Prep V spent an entertaining and informative afternoon learning about the Maya people today with history facilitator Del Bannister. The Maya were an ancient civilization form Mesoamerica, and we found out about their culture, rituals, diet and clothes by working in teams to sort a range of artefacts. These included musical instruments, feathers, fabric, cocoa pods, masks, a chocolate whisk as well as an incredibly intricate calendar. We could begin to appreciate that the Maya were a lively and colourful civilisation, and this was clearly seen in the clothes which they wore. Daniel and Emily modelled the typical outfits of a Maya man and woman beautifully and looked very smart. The clothes also reflected the warm climate of Mayan lands.
We also arranged our class so that it reflected the organisation of a Mayan city. This was great for the city ruler, Jacob and the powerful priests, Henry and Oliver who told everyone what the gods wanted them to do. Then came the nobleman, Harrison and Sam (and their doting wives Izabella and Florence) who also enjoyed positions of authority. The farmers, soldiers and peasants were next in the social pyramid, and finally there were the slaves, any of whom might be needed for a human sacrifice if the gods needed appeasing. The priests recommended sacrificing slave Lucie, who was to be dropped down a well, as there had not been any rain in the city of Tikal for some time. The slaves were not too happy with their place in the city’s hierarchy!
Our final challenge was a food quiz, and we used our senses to identify nine different foods which the Maya people ate. Some of these were very familiar – we recognized the chilli flakes, vanilla and the cocoa pods. Rather more surprising was the lizard and the monkey… we were not sure we would like to find either of the on our school dinner menu!
Prep V engaged in all the activities with enthusiasm, asking and answering questions thoughtfully like true history detectives. Our thanks go to Mrs. Bannister for all her hard work and organisation, and to all our parents for their continued support.
We all know that plants need water to thrive, so really we couldn’t complain too much with the sporadic showers that accompanied us on our visit to RHS Bridgewater with Prep III today as we know how much good the plants were getting from it.. We were met by Petra, and our first activity to was assess the practical good that plants do for the world. Joey had modelled Earth for us, and the expansion of cities and vehicles, the chopping down of trees and the gradual heating of the atmosphere certainly focussed our minds on the good that plants can do to redress the negative things humans have done. The absorption of water, production of food thus limiting the need for vehicle emissions delivering produce, shelter for insects and pollinators… the children came up with plenty of suggestions as to the value of plants.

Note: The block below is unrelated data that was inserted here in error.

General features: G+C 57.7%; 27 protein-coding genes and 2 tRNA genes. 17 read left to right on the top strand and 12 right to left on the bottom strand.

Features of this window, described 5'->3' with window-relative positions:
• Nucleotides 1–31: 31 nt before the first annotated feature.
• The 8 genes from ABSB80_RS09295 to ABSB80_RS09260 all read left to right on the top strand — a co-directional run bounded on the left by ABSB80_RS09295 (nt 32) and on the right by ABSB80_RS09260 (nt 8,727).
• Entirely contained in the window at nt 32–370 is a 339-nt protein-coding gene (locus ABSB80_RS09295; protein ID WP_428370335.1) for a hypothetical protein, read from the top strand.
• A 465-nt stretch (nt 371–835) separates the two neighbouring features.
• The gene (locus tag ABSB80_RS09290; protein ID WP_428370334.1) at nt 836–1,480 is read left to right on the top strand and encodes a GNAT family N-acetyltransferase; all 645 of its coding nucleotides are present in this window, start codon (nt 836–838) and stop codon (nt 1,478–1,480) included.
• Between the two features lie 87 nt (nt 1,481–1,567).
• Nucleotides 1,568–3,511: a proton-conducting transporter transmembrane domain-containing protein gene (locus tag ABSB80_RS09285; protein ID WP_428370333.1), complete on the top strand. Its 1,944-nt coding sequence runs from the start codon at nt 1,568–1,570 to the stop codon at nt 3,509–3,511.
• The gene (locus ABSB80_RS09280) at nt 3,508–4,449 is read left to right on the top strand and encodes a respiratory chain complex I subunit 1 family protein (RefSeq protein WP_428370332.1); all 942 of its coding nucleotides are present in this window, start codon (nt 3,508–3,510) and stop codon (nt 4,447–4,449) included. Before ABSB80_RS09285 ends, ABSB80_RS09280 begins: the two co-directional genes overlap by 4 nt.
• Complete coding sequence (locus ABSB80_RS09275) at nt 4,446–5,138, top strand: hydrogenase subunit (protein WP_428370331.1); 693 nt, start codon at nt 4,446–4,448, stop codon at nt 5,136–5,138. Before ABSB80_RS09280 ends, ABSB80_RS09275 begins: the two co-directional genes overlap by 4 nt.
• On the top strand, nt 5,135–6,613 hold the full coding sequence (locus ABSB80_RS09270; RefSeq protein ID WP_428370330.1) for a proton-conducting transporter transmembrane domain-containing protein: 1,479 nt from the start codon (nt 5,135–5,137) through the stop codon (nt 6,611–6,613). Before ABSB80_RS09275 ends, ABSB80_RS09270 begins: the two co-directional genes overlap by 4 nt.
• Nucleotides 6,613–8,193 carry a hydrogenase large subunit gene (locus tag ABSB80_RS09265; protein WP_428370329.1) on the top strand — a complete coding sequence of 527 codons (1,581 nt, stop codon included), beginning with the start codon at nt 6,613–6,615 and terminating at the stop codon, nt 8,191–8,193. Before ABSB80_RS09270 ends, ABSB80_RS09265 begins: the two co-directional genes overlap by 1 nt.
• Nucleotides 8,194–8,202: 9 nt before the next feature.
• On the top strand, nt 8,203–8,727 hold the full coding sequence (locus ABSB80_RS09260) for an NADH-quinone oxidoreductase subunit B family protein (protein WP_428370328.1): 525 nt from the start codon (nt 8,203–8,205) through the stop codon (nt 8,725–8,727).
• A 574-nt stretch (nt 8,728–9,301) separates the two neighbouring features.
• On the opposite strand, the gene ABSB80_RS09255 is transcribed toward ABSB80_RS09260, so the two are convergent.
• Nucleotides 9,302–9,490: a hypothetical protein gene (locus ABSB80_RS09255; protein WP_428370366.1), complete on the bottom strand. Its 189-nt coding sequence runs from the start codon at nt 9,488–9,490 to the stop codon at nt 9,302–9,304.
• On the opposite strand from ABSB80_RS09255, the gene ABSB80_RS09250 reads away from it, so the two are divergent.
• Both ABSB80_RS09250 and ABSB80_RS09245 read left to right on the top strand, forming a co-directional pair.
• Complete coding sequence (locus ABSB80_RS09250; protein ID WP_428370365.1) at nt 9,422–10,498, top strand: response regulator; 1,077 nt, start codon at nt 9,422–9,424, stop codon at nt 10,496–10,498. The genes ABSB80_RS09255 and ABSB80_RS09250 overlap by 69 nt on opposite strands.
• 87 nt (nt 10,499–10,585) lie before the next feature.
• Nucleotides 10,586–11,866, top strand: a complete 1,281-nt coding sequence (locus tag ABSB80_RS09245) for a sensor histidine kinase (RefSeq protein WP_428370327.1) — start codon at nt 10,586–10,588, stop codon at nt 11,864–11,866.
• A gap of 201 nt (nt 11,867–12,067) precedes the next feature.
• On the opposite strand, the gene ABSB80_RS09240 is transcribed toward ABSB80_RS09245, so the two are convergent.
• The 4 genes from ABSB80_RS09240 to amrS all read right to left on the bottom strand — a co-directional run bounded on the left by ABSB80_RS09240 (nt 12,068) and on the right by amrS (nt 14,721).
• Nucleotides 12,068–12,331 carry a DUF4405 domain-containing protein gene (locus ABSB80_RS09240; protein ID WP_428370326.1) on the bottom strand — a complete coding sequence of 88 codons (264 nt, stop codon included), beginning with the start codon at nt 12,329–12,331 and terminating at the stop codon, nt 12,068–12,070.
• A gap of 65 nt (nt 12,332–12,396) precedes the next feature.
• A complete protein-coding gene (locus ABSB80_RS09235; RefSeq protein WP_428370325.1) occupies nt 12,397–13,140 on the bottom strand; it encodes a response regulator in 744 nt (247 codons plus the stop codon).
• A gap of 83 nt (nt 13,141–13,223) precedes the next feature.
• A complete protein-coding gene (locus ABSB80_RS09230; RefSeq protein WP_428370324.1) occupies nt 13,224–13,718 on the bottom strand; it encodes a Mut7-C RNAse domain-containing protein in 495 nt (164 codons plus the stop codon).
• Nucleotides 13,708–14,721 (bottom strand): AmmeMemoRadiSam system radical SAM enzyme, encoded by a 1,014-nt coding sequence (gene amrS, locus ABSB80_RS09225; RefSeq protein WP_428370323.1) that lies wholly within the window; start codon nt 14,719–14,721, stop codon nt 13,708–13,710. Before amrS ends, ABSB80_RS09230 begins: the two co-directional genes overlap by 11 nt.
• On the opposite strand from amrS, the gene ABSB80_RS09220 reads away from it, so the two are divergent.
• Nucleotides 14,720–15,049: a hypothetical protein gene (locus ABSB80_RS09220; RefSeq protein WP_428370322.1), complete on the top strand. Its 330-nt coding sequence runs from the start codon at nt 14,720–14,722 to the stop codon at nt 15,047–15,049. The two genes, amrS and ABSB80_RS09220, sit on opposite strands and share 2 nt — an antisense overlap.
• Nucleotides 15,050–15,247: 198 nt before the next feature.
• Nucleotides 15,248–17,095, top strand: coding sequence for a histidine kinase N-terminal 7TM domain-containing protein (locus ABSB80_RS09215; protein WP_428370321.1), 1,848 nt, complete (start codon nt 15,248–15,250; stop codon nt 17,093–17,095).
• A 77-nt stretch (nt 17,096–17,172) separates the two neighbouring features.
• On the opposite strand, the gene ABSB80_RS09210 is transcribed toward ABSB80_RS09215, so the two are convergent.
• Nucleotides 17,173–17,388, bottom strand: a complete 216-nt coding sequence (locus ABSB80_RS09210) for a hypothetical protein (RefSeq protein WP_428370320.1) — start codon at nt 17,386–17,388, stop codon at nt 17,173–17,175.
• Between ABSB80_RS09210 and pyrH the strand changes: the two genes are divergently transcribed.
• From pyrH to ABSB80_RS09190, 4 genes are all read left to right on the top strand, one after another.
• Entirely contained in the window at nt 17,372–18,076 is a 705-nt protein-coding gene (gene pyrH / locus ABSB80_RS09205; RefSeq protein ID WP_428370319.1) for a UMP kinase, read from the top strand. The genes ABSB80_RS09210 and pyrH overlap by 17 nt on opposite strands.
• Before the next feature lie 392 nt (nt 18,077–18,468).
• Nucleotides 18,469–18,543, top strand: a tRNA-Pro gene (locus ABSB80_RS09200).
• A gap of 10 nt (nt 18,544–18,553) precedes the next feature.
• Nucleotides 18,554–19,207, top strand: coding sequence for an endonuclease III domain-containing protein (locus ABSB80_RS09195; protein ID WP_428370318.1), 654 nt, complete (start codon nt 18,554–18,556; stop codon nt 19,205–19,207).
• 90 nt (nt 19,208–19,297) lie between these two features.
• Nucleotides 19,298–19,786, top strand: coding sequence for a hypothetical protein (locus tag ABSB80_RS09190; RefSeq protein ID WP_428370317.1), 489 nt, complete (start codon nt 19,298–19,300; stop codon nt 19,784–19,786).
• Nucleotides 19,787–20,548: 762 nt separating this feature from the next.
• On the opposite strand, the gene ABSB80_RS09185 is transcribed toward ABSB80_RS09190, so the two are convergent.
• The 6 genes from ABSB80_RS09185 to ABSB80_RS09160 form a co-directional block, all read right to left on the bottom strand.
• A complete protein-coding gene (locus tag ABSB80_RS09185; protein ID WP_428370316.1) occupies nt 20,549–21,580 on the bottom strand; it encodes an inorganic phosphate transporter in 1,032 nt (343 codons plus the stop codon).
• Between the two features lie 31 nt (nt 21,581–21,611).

Splitting into groups, we then investigated the COP26 gardens, where we looked at a variety of different gardens – some with AstroTurf and paving, some with living roofs and water butts, some with plants for arid conditions, some with ponds… The children’s job was to rank each garden feature as to how good it was for the garden. Interestingly, there was a consensus that gardens with lots of trees and plants were clearly best, and that AstroTurf was a bit of a no no for gardens. What was good to hear were the groups discussing and justifying their decisions.
Having assessed all the positive features, the children’s job was to design their own garden, incorporating the positive features they had decided on. All the groups produced excellent Lego designs, although the 20ft Harry Potter was certainly going to cause a stir. We then planted seeds of our own, which will be coming home soon.
After lunch, we went on a plant hunt through the gardens, searching for plants on our list – a little tricky at the moment as there aren’t many fruits and vegetables to see just yet. Potatoes and courgettes were elusive, although both can be seen in the Prep garden and so we can catch up with them back in school. A walk through the woods, and then no visit to the RHS is complete without a session in the Woodland Play Area.
A great day out – and we suspect there might be some tired children this evening (and we won’t even mention the staff!).
Last Thursday, as local government elections were taking place, a much more important election took place here in school. Ten prospective candidates for next year’s Head Boy and Head Girl positions pitched their campaigns to the rest of the school. Each candidate creted their own election videos, which were then seen by every member of the school, who then exercised their democratic right to vote in our school election.
Firstly, congratulations to all of our prospective candidates, as the standard of presentations across the board was exceptionally high. However, special congratulations must go to our new Head Boy and Girl, Henry and Florence, and our Deputy Head Boy and Girl, Jacob and Ruby.